Synchronize-and-stabilize (sometimes just called sync-and-stabilize) is a systems development life cycle model in which teams work in parallel on individual application modules, frequently synchronizing their code with that of other teams, and debugging (stabilizing) code regularly throughout the development process. The sync-and-stabilize model offers advantages over the older waterfall model, which is strictly sequential in nature. Because sync-and-stabilize development allows for changes at any point in the process, it can be flexible, and more easily able to respond to market requirement changes.
The sync-and-stabilize approach was created by David Yoffie of Harvard University and Michael Cusumano of MIT. Cusumano and Yoffie studied commonalities between processes Microsoft used in developing Internet Explorer and those Netscape Communications Corp. used in developing Netscape Communicator. The researchers found that, among other similarities, both companies compiled all the project code nightly. They both also brought together all the components and tried to stabilize code before it was released. Cusumano and Yoffie integrated the successful common strategies of the two projects into the sync-and-stabilize model.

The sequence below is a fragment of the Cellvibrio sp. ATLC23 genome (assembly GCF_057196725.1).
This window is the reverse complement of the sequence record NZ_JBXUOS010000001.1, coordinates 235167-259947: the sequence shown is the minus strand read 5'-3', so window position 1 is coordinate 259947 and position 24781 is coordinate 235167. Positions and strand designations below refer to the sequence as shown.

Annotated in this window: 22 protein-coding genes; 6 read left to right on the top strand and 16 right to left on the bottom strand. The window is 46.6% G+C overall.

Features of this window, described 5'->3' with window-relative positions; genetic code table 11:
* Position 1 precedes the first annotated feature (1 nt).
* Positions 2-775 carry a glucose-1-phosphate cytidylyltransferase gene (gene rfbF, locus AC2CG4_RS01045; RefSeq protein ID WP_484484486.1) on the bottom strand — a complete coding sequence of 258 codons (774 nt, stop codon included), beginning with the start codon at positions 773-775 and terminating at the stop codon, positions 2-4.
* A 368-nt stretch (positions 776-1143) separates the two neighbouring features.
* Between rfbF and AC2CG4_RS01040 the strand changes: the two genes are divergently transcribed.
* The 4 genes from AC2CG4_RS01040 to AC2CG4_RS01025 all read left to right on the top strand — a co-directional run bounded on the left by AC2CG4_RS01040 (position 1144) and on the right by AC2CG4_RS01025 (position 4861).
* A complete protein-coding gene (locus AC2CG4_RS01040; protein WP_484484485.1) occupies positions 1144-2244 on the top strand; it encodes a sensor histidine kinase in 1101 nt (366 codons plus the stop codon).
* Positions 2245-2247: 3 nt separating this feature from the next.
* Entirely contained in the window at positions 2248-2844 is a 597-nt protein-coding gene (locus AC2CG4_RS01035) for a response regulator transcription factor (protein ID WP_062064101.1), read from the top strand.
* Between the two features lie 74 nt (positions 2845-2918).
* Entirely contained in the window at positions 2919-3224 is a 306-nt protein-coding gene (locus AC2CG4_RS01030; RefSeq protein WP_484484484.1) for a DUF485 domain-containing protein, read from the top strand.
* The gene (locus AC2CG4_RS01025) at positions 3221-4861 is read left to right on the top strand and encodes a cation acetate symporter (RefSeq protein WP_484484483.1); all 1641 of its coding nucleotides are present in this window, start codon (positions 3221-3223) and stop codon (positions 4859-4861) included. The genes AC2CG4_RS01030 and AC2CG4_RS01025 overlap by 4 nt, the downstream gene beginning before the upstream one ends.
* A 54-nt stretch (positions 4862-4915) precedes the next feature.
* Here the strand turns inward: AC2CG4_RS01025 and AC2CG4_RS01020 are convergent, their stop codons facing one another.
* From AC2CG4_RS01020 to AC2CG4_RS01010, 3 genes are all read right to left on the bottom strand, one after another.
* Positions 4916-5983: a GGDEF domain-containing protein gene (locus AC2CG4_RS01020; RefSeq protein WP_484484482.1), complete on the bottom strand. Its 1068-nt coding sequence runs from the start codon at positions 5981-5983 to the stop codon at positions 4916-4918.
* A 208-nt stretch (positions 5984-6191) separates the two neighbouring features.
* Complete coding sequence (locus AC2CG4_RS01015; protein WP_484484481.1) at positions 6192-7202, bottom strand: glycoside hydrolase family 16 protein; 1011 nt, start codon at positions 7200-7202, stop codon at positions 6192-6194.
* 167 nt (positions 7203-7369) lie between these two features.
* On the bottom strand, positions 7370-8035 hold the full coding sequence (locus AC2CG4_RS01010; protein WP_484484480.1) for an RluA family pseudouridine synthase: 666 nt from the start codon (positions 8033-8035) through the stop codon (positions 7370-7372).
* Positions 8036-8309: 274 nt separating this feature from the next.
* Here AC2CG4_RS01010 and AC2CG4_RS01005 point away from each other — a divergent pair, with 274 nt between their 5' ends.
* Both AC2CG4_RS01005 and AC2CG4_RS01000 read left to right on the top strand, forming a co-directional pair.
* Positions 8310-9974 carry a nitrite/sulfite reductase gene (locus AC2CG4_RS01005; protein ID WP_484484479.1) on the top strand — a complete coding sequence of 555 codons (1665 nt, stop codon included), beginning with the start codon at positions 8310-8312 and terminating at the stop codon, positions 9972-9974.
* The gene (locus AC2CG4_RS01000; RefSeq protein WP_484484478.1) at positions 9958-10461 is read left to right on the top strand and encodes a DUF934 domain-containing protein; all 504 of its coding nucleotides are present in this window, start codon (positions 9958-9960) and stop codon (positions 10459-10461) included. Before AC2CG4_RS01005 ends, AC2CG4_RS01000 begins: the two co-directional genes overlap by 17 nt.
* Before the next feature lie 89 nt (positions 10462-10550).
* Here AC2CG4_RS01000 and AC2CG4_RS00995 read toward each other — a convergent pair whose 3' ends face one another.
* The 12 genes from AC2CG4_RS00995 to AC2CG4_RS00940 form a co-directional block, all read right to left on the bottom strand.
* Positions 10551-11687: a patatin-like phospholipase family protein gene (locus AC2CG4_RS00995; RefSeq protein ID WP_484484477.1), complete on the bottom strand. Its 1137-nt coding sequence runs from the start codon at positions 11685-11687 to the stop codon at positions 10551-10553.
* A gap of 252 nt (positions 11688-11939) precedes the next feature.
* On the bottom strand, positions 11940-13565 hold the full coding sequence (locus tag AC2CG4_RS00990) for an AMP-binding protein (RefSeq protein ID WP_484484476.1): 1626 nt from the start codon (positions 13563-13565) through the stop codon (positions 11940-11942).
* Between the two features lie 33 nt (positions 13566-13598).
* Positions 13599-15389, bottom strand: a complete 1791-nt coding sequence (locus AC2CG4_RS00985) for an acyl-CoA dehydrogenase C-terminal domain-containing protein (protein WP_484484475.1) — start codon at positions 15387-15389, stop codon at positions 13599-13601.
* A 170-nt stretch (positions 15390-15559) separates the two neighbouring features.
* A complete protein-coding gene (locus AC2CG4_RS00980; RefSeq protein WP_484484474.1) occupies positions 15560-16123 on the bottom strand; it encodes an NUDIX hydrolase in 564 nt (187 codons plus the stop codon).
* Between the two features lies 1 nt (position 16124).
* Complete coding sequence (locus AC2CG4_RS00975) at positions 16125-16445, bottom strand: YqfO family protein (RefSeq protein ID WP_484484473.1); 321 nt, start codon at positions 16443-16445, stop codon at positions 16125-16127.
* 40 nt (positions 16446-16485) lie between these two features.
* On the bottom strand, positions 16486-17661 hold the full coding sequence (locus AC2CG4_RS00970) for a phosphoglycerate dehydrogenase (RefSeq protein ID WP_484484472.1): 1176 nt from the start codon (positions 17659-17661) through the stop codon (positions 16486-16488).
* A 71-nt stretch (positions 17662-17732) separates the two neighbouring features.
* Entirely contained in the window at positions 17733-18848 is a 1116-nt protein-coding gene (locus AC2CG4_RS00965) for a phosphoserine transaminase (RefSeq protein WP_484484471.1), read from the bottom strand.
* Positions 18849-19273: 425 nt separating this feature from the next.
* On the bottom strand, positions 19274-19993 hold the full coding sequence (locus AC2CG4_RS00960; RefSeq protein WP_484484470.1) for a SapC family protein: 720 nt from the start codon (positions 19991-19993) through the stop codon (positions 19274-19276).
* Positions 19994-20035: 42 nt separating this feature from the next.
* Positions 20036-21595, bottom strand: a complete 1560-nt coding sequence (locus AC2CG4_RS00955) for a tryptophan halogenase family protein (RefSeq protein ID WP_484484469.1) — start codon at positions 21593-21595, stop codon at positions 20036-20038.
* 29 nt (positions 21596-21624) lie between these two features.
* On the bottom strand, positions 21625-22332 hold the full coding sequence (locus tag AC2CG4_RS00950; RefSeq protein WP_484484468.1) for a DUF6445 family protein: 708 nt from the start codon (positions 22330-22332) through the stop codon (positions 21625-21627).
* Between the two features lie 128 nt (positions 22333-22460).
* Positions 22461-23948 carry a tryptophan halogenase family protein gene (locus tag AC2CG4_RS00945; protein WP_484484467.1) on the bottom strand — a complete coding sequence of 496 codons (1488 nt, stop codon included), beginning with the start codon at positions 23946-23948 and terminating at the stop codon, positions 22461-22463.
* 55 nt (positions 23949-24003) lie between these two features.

At a recent XML Web Services One conference, Cusumano cited as-yet unpublished research findings indicating that a majority of development projects follow the sync-and-stabilize approach.
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